The activity of O6-alkylguanine-DNA alkyltransferase (AGT) protects cells from killing by methylating or chloroethylating agents. AGT is strongly inhibited by O6-benzylguanine (ED50, 0.2 μM), and this drug is presently undergoing clinical trials to enhance chemotherapy by alkylating agents. Point mutations such as P140A (ED50, 5 μM) render AGT resistant to O6- benzylguanine (BG). Selection for such mutants may prove to be a problem in the use of BG, and a better knowledge of the factors underlying resistance to BG will enable the rational design of improved inhibitors able to inactivate these mutants. BG-resistant AGT mutants may also he valuable for expression in bone marrow stem cells to reduce myelosuppression brought about by alkylating agents, to increase the therapeutic index of therapies including BG, and for use as a selectable marker to allow other genes to be expressed in such stem cells. We have therefore set up a general screen to obtain such mutants by using the ability of AGT to protect Escherichia coli GWR109 lacking endogenous AGT from killing by N-methyl-N'-nitro-N-nitrosoguanidine. When the cells were rendered permeable to BG by mutating the lipopolysaccharide membrane component forming strain TRG8, the protection by AGT expression was abolished by treating the cells with BG. The known P140A mutant was used to test the system and was highly selected for by treatment with 50 μM BG and 40 μg/ml N-methyl-N'-nitro-N-nitrosoguanidine. The sequence coding for PVP at positions 138-140 in AGT was replaced with a random nucleotide sequence, and this library was used to transform TRG8. All of the 59 colonies analyzed having AGT activity that survived the selection from the pool of 36,000 transformants were resistant to BG. Many (69%) of these mutants contained lysine at position 140, and all of these showed the highest level of resistance with < 10% loss of activity when crude cell extracts were incubated with 1.2 mM BG. This result was confirmed with three mutants (P138K/V1259L/P140K, P138M/V139L/P140K, and P140K), which were purified to homogeneity. The next most common residues found at position 140 were arginine (7%) and asparagine (7%). Studies carried out with purified preparations of mutants P140R and P140N revealed that these mutations also provided resistance to BG but to a lesser extent than P140K (ED50s of 190 and 7 μM, respectively). These results indicate that: (a) this screening method can be used to evaluate BG resistance of single or multiple changes throughout the AGT sequence; and (b) replacement of praline-140 with lysine is the most effective point mutation at this site causing BG resistance and is more than 200 times more effective than replacement with alanine.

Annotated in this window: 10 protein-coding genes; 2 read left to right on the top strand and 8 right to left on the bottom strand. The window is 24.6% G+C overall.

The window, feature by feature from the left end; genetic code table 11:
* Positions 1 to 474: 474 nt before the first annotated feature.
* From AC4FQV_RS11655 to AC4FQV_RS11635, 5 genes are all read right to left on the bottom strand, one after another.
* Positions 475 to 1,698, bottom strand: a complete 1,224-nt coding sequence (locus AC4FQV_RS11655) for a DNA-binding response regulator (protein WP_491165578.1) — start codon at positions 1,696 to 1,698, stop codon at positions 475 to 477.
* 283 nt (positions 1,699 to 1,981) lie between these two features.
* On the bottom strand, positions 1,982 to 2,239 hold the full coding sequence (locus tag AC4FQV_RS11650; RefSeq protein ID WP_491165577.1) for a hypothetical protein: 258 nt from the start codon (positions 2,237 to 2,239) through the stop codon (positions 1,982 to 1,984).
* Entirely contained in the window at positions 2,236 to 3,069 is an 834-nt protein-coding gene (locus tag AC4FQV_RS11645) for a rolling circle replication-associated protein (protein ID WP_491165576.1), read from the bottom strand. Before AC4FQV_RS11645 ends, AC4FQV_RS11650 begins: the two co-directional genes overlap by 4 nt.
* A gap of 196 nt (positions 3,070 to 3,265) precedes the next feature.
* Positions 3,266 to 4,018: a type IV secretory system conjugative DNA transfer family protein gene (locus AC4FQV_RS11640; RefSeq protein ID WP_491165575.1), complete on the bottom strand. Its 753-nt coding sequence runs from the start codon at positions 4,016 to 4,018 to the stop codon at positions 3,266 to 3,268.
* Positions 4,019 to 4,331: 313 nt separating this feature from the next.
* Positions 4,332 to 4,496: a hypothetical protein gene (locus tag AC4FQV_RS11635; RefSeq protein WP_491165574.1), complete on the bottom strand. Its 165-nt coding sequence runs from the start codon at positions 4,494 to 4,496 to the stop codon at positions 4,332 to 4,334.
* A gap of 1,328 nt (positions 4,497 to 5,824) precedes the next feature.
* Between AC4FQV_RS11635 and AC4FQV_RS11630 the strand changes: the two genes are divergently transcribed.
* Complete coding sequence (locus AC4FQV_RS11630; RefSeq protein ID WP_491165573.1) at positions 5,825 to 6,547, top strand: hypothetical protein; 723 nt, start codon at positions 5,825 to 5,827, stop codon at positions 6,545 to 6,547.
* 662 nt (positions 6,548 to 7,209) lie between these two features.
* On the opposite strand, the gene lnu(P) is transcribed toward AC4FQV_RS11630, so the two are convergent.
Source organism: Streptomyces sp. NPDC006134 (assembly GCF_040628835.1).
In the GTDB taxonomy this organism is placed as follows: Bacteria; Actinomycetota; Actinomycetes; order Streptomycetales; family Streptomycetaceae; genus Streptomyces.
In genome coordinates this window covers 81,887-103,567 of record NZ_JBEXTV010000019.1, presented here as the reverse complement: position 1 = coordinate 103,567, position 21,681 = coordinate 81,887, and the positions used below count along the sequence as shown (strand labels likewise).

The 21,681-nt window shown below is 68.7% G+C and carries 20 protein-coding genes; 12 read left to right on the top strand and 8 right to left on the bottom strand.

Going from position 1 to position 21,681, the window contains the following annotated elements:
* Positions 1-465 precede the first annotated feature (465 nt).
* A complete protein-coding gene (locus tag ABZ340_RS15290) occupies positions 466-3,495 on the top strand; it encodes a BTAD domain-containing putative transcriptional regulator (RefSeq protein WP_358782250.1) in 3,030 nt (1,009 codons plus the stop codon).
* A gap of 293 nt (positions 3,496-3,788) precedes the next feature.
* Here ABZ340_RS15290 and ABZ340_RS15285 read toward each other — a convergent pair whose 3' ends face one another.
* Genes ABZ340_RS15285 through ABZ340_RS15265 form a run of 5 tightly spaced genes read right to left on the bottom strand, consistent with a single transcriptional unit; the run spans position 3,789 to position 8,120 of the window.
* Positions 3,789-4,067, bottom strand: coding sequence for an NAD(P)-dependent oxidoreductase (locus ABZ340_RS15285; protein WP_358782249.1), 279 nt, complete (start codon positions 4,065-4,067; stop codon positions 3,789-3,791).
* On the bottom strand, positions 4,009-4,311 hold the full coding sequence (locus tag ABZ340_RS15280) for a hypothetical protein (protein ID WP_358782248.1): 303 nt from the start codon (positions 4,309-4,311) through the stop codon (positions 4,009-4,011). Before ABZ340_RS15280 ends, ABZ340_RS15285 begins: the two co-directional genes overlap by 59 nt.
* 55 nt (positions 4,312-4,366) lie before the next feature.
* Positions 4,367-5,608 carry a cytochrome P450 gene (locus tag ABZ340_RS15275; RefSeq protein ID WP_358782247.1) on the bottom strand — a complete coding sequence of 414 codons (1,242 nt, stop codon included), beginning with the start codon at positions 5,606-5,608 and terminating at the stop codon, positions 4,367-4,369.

|Original language||English (US)|
|Number of pages||10|
|Publication status||Published - May 1 1998|
All Science Journal Classification (ASJC) codes
- Cancer Research